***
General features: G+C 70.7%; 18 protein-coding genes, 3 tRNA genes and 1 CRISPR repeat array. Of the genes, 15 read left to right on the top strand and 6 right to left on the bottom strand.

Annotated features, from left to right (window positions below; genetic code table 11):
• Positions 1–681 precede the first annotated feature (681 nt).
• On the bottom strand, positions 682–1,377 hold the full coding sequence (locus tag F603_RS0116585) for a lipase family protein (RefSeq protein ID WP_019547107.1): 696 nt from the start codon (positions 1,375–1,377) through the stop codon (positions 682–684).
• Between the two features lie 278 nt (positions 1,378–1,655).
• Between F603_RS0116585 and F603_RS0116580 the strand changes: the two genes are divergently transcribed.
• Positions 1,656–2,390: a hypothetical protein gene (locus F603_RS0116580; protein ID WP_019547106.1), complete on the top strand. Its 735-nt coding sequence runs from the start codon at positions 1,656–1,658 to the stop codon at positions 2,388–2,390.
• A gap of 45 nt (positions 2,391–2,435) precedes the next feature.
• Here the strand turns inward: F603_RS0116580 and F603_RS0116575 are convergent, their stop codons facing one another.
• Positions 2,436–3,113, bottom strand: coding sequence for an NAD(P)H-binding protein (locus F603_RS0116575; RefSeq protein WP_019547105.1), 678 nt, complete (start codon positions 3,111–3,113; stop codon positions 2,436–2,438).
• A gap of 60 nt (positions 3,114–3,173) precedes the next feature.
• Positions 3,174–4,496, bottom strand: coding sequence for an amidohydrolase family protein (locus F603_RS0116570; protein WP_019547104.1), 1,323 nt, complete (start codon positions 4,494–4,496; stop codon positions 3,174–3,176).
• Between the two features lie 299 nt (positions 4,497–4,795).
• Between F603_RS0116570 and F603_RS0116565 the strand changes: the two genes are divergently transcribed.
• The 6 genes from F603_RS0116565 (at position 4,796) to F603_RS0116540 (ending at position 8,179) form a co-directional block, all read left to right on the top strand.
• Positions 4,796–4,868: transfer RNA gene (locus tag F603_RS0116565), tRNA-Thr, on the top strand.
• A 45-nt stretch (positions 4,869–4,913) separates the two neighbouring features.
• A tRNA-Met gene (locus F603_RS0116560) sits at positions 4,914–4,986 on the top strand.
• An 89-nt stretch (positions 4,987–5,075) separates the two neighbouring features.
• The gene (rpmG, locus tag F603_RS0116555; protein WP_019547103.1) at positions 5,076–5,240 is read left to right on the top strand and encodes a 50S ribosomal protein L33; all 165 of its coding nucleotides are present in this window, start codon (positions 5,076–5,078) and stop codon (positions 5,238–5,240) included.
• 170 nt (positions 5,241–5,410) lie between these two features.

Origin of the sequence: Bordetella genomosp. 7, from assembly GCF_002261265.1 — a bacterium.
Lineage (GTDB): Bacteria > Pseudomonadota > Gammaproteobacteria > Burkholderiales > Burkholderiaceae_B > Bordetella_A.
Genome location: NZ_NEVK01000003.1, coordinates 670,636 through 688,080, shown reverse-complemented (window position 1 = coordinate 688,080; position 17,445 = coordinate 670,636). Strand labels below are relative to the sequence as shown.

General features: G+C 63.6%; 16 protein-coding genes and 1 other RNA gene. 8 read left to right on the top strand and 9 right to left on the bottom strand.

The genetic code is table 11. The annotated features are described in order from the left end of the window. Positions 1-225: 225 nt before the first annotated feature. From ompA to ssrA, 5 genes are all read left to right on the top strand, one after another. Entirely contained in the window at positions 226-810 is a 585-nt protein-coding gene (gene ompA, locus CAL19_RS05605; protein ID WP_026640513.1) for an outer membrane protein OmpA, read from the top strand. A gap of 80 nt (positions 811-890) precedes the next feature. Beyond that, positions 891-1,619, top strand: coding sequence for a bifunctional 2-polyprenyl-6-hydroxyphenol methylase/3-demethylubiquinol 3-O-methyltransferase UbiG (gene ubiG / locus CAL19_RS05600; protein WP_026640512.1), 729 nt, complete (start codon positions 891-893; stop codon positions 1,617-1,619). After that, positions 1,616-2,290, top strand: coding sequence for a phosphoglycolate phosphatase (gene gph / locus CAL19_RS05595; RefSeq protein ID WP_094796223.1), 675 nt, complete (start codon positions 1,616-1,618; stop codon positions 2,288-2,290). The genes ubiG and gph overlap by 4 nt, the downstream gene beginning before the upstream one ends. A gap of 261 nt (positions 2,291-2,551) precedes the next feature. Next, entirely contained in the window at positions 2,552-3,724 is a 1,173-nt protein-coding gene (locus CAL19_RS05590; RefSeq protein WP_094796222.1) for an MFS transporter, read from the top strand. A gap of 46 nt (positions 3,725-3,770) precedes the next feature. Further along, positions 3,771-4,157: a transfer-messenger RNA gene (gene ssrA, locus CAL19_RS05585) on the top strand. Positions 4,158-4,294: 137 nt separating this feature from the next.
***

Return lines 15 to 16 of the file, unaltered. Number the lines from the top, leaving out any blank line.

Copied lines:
• The 6 genes from F603_RS0116565 (at position 4,796) to F603_RS0116540 (ending at position 8,179) form a co-directional block, all read left to right on the top strand.
• Positions 4,796–4,868: transfer RNA gene (locus tag F603_RS0116565), tRNA-Thr, on the top strand.